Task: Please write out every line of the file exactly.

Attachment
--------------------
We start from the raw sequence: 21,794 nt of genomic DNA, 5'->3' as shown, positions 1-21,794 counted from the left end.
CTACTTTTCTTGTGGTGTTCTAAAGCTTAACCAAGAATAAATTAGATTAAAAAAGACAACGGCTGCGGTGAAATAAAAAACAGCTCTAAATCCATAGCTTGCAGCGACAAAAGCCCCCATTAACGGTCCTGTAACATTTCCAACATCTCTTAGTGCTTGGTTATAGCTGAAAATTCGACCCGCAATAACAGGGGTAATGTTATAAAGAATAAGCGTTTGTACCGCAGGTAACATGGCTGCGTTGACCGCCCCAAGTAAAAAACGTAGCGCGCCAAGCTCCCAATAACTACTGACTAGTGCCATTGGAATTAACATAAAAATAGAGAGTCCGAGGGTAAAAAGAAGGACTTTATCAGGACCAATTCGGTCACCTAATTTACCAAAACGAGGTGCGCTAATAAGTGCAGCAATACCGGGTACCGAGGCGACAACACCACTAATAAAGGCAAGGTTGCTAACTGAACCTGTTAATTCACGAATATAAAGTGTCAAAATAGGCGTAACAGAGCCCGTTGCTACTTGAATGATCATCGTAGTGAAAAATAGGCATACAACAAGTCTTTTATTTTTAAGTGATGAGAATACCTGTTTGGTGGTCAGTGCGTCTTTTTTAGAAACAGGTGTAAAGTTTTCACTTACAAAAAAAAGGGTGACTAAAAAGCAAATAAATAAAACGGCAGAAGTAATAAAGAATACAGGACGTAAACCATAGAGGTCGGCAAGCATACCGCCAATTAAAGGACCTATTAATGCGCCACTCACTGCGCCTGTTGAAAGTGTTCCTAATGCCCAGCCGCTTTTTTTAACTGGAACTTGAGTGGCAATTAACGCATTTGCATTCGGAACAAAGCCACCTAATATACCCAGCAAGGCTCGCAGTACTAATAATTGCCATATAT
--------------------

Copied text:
We start from the raw sequence: 21,794 nt of genomic DNA, 5'->3' as shown, positions 1-21,794 counted from the left end.
CTACTTTTCTTGTGGTGTTCTAAAGCTTAACCAAGAATAAATTAGATTAAAAAAGACAACGGCTGCGGTGAAATAAAAAACAGCTCTAAATCCATAGCTTGCAGCGACAAAAGCCCCCATTAACGGTCCTGTAACATTTCCAACATCTCTTAGTGCTTGGTTATAGCTGAAAATTCGACCCGCAATAACAGGGGTAATGTTATAAAGAATAAGCGTTTGTACCGCAGGTAACATGGCTGCGTTGACCGCCCCAAGTAAAAAACGTAGCGCGCCAAGCTCCCAATAACTACTGACTAGTGCCATTGGAATTAACATAAAAATAGAGAGTCCGAGGGTAAAAAGAAGGACTTTATCAGGACCAATTCGGTCACCTAATTTACCAAAACGAGGTGCGCTAATAAGTGCAGCAATACCGGGTACCGAGGCGACAACACCACTAATAAAGGCAAGGTTGCTAACTGAACCTGTTAATTCACGAATATAAAGTGTCAAAATAGGCGTAACAGAGCCCGTTGCTACTTGAATGATCATCGTAGTGAAAAATAGGCATACAACAAGTCTTTTATTTTTAAGTGATGAGAATACCTGTTTGGTGGTCAGTGCGTCTTTTTTAGAAACAGGTGTAAAGTTTTCACTTACAAAAAAAAGGGTGACTAAAAAGCAAATAAATAAAACGGCAGAAGTAATAAAGAATACAGGACGTAAACCATAGAGGTCGGCAAGCATACCGCCAATTAAAGGACCTATTAATGCGCCACTCACTGCGCCTGTTGAAAGTGTTCCTAATGCCCAGCCGCTTTTTTTAACTGGAACTTGAGTGGCAATTAACGCATTTGCATTCGGAACAAAGCCACCTAATATACCCAGCAAGGCTCGCAGTACTAATAATTGCCATATAT